When you get to repeat step one above, is about the time my wife hits me in the head with a club. Sometimes I still repeat your process though :)
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I think we invariably grow accustomed to the new level of resolution / fidelity that is achieved with upgrades to our audio systems. Over a short period of time, our ears are no longer surprised by the improvements, and we subconsciously begin to simply expect that the system will perform at the new level.
I honestly think that, if we were somehow able to wave a magic wand and transform our regular listening rooms into ideally positioned windows onto a great concert hall, we would soon grow accustomed to even this - arguably perfect - live music sound.
All this reminds me of the Keats poem, Ode on a Grecian Urn. Often the excitement of the chase is more rewarding than actually achieving the goal.
"Heard melodies are sweet, but those unheard
Are sweeter; therefore, ye soft pipes, play on..."
The best thing to do with ANY upgrade is to unwind it after a little while to make sure that the changes you are hearing are actually improvements and not just differences. Yes, you will get used to them over time and just fold them into your expectations.
Another truism is when you go listen to someone else's system and you don't hear those same improvements/changes that you got from your upgrade. Remember, everyone's reference is their own system, and you know that sound intimately. Other people's systems are based on their ears and preferences and may not correspond with yours.
I will set up my system the OLD way if this happens. Even more than once! Going back to the 'old' sound, then replacing the 'new' sound usually clears up what the real difference is.
For example: I just purchased a used Audio Research SP-10 tube preamp. I liked the sound. Then it seems I could not remember the 'old' sound. (Was it any different?) so I put it back to the old. Yeah, I am now less happy. Hmmm what is the difference. Clarity, immediacy, dynamics.
I believe there are scientific as well as mental reasons for what you are describing. First, systems build up magnetic fields due to DC voltage being present. A new componet will take awhile, but will fall victum to this effect just like anything else in the system. Using a product like Denson's DeMagic or the Ayre's DeMag disc will do wonders to restore the magic. Also, all connections oxidize over time and need to be reterminated with a touch of silver and/or some type of Deox spray. Cleaning cable spades with a brass cleaner will make a surprising difference over time. In short, a super high end system requires commitment and maintenance just like a fine sports car. Making a big commitment to high end without a corresponding commitment to keep everything working at top performance is in many ways asking for an emotional let-down. Even the very best products need some TLC from time to time to keep providing the experience they were designed to provide.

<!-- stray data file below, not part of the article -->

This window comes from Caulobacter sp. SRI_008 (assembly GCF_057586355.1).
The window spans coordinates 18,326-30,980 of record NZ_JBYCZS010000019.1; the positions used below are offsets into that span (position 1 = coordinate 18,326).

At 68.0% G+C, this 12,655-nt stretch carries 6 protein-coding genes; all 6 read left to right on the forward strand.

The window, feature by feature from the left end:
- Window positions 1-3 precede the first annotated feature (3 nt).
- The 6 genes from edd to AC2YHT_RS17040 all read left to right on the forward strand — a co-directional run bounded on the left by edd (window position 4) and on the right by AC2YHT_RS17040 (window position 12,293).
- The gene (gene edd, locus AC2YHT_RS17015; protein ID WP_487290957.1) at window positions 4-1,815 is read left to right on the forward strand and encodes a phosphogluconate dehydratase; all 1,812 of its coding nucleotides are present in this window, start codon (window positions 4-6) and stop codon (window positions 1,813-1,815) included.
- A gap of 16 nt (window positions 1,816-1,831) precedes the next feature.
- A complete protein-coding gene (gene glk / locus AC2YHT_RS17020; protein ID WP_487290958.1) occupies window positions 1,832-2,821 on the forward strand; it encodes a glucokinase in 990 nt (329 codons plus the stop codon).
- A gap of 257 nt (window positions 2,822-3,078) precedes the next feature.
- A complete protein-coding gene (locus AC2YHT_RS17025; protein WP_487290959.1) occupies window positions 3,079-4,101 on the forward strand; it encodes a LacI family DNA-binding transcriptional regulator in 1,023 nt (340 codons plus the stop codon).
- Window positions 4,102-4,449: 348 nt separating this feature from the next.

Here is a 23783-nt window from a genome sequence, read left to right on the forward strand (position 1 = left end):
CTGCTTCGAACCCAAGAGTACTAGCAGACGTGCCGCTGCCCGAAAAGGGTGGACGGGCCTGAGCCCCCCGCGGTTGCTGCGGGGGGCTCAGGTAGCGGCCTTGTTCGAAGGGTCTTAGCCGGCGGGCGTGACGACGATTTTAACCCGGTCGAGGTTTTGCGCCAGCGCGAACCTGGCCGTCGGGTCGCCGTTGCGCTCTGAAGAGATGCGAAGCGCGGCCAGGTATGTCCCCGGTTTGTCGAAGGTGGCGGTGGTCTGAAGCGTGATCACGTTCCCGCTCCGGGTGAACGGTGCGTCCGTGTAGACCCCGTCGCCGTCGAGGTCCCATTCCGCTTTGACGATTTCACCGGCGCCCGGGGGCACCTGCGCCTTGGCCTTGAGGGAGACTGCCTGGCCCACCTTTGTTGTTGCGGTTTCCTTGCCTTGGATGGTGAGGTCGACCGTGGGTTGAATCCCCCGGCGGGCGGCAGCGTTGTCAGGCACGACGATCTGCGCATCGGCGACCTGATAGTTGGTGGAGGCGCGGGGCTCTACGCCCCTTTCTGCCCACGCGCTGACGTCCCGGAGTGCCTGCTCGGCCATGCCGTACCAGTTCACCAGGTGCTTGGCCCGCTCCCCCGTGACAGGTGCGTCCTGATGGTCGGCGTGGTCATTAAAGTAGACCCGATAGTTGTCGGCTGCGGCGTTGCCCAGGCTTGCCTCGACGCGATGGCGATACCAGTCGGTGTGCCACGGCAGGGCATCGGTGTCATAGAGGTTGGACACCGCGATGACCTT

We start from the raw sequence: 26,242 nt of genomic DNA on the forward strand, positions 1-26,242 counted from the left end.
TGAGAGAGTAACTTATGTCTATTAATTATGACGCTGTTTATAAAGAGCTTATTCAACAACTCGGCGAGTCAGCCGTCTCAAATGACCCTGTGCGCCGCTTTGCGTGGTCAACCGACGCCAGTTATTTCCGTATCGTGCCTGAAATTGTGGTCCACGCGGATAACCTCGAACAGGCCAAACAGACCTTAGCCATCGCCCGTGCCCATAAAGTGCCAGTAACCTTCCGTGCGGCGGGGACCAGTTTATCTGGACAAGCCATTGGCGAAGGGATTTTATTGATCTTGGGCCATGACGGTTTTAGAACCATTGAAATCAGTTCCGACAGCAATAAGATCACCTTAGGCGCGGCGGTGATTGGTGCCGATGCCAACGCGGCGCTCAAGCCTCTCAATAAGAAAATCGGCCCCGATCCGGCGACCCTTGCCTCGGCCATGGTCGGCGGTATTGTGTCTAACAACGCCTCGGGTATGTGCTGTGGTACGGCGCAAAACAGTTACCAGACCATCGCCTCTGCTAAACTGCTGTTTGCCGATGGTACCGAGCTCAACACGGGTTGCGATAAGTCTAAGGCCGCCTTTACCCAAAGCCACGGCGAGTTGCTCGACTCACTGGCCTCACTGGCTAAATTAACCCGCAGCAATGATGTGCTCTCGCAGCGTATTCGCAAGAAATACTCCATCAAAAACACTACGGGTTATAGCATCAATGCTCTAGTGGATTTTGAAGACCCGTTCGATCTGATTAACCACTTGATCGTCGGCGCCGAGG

the placebo affect is alive and well. if you expect to hear a difference, you are more likely to hear one , even if there is no difference in the components of a stereo system.
if you change a component and your expectations are that you will hear no difference, you may hear a small difference or none at all.
remember, a (small) difference that makes no difference is no difference.
it's mind over matter--if you don't mind it doesn't matter.
Yes! Now I have something else to change/improve to move towards a sound that I am happier with. Sometimes it's change sometimes it's improvement and sometimes it's both. Adding vibration removing devise(Navcom pucks) is a change that led to an improvement in detail equaling cleaner leading edges throughout the spectrum equaling more detail. Now that there is more detail I can hear more and want to change something that I wasn't aware of before. Isn't this one example of how our systems evolve?
No. Never. Something is an improvement or it isn't. Improvements are hard to obtain above a modest investment - but you can easily get all kinds of coloration that will be pleasing or impressive and excitingly different. Added distortion and coloration inevitably become fatiguing after a while though. Even one note bass or boom boom tizz sounds really great until it dawns on you that every darn track sounds pretty much the same - all heard through the same pleasant but colored and distorted lens!
I'd suggest that if you have to change all the time then something is fatiguing you (it could simply be bad room acoustics,for example) and/or you hear with your eyes not your ears - meaning it only sounds good if you have a new toy on the rack rather then when your ears tell you it sounds good.